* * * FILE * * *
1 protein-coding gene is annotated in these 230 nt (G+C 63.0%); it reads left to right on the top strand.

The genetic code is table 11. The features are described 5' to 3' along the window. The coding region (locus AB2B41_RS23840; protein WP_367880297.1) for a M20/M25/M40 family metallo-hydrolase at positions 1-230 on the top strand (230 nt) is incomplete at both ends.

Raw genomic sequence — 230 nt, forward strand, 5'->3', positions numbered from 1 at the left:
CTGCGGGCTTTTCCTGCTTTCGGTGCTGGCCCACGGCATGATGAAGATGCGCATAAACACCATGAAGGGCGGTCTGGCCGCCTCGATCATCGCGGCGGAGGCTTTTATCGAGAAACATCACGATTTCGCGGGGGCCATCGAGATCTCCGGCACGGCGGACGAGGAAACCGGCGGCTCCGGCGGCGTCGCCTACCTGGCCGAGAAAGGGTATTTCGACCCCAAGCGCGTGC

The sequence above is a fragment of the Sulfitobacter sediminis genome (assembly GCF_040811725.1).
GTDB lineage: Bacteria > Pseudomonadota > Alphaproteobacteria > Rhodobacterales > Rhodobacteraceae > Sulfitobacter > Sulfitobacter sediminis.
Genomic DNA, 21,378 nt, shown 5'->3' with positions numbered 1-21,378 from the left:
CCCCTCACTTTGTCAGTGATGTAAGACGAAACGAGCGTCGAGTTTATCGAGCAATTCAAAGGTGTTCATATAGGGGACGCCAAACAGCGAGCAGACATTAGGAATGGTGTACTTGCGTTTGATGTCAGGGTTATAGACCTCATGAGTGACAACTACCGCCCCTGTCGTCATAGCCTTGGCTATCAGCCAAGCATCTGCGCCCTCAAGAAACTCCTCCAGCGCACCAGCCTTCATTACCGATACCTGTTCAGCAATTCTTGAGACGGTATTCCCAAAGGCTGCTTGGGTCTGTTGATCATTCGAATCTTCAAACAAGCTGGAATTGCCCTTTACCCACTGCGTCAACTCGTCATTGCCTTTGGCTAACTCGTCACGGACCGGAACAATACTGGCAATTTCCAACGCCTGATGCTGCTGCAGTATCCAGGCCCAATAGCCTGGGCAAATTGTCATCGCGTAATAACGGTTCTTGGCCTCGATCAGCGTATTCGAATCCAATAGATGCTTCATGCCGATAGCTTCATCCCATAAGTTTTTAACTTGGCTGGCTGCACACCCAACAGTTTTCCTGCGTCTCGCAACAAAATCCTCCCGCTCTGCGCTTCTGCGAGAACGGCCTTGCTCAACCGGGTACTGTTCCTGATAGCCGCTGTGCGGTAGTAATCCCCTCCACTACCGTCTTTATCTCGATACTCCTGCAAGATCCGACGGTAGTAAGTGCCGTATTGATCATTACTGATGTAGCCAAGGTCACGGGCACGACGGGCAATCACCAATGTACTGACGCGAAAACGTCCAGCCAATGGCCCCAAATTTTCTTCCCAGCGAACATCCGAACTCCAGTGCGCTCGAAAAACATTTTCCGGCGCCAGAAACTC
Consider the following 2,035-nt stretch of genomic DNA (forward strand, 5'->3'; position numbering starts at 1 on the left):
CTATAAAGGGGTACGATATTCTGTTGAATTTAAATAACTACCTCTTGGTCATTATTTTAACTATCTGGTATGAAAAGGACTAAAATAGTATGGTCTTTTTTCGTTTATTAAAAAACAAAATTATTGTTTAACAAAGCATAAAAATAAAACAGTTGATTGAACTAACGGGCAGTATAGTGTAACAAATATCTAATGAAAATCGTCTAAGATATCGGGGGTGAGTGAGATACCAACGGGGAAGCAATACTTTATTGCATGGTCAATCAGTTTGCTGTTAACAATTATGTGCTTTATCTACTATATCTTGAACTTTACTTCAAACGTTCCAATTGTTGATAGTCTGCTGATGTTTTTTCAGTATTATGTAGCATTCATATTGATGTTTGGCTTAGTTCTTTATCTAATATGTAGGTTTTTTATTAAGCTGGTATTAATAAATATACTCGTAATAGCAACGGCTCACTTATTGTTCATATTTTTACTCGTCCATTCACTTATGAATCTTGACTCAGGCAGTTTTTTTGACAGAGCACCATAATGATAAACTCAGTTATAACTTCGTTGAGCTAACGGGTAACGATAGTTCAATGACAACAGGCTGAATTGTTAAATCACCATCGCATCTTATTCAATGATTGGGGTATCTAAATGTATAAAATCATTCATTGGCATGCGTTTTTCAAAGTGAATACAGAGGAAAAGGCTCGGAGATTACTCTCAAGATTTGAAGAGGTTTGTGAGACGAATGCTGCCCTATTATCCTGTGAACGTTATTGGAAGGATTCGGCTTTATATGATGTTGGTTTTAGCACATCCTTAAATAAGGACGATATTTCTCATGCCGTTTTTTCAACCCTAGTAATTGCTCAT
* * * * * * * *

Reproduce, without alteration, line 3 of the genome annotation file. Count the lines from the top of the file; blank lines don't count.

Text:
Raw genomic sequence — 230 nt, forward strand, 5'->3', positions numbered from 1 at the left: